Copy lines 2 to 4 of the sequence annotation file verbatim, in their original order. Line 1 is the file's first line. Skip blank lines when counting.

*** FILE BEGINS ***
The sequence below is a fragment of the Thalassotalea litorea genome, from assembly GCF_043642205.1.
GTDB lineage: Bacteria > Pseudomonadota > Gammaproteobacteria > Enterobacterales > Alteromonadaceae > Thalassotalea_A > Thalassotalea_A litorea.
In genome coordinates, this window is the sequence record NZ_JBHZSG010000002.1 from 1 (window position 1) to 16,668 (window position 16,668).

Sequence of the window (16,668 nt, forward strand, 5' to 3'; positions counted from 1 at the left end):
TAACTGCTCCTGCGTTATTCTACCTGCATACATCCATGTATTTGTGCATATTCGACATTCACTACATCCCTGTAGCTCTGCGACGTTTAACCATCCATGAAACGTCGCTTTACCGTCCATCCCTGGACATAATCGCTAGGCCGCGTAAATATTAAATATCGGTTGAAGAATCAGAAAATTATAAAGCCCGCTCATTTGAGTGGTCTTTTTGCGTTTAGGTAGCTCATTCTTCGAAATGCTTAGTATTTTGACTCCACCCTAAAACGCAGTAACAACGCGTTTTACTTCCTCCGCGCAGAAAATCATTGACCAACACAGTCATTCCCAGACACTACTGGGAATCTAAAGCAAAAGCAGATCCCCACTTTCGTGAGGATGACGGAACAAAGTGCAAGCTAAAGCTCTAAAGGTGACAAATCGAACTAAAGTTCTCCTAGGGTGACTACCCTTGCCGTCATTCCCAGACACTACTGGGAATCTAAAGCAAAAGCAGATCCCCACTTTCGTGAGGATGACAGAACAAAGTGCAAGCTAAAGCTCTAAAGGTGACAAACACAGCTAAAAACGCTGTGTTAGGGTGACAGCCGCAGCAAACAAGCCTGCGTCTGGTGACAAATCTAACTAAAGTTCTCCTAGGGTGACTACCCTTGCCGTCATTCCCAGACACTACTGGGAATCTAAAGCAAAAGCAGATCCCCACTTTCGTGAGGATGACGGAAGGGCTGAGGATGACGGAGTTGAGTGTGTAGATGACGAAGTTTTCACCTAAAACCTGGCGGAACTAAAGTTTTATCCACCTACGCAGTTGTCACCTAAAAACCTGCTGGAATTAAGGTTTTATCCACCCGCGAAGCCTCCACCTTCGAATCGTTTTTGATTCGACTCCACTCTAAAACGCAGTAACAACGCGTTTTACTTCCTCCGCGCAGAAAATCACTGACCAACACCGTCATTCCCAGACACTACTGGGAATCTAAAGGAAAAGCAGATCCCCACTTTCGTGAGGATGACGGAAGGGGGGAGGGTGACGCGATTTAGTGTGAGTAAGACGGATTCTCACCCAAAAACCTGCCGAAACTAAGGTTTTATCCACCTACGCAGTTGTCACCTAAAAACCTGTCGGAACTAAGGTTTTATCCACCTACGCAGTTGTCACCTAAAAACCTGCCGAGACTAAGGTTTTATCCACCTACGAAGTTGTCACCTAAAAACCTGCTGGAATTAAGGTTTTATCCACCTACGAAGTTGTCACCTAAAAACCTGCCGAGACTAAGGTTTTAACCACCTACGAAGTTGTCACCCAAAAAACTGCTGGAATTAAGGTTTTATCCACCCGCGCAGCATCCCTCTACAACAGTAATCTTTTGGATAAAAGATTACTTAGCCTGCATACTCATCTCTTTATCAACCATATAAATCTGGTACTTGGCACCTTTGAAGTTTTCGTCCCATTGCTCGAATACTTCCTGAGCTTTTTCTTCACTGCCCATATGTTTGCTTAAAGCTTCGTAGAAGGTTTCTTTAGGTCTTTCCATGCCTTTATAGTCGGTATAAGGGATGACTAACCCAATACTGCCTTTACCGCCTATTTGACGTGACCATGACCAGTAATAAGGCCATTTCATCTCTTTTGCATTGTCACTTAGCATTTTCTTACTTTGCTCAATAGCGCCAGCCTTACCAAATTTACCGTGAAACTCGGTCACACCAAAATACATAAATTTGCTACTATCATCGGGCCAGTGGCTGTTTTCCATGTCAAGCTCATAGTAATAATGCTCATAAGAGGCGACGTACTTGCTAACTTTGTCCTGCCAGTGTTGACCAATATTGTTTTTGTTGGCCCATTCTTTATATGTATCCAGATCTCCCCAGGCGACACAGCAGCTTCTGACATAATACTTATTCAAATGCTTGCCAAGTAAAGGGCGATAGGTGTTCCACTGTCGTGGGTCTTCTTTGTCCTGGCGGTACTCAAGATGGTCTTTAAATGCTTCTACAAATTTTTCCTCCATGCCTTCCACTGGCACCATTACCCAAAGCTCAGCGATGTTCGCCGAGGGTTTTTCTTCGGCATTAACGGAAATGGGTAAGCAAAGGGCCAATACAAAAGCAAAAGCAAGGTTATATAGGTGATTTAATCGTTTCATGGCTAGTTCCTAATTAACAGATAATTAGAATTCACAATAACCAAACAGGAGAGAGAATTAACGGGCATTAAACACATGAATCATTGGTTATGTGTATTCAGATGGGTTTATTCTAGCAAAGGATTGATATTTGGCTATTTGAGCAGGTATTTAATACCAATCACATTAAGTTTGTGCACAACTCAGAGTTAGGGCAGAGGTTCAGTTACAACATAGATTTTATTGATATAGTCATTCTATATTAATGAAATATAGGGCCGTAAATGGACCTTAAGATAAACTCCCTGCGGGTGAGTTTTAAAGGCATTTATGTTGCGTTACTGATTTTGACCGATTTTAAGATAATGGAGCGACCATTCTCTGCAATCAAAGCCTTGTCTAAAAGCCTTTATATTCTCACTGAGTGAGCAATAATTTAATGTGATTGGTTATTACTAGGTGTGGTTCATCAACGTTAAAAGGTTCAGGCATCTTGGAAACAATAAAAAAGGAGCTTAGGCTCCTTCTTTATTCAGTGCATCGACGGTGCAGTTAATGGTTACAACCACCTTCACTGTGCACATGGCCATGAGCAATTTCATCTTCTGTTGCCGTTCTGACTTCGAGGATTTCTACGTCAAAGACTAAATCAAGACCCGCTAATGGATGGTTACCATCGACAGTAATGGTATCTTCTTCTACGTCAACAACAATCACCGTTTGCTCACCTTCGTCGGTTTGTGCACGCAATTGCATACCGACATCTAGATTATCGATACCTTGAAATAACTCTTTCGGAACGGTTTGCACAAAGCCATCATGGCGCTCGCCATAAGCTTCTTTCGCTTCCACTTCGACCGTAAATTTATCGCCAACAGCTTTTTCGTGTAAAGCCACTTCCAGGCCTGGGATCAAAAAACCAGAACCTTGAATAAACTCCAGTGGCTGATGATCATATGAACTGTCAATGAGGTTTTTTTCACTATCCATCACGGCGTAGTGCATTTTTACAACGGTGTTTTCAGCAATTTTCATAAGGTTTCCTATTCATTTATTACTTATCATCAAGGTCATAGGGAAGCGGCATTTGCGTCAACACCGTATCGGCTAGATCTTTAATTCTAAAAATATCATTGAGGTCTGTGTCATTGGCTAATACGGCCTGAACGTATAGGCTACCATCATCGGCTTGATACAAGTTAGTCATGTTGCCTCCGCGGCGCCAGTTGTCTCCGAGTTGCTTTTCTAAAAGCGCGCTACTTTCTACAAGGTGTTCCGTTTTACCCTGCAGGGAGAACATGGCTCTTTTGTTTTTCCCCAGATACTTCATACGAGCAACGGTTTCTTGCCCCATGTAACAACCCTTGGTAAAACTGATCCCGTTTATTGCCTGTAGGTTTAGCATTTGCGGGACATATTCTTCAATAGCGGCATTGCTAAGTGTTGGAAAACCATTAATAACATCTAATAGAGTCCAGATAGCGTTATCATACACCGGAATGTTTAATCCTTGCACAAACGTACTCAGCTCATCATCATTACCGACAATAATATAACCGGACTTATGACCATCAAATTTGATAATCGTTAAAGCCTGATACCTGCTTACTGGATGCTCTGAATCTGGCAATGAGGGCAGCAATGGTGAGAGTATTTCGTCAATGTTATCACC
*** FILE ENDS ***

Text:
GTDB lineage: Bacteria > Pseudomonadota > Gammaproteobacteria > Enterobacterales > Alteromonadaceae > Thalassotalea_A > Thalassotalea_A litorea.
In genome coordinates, this window is the sequence record NZ_JBHZSG010000002.1 from 1 (window position 1) to 16,668 (window position 16,668).

Sequence of the window (16,668 nt, forward strand, 5' to 3'; positions counted from 1 at the left end):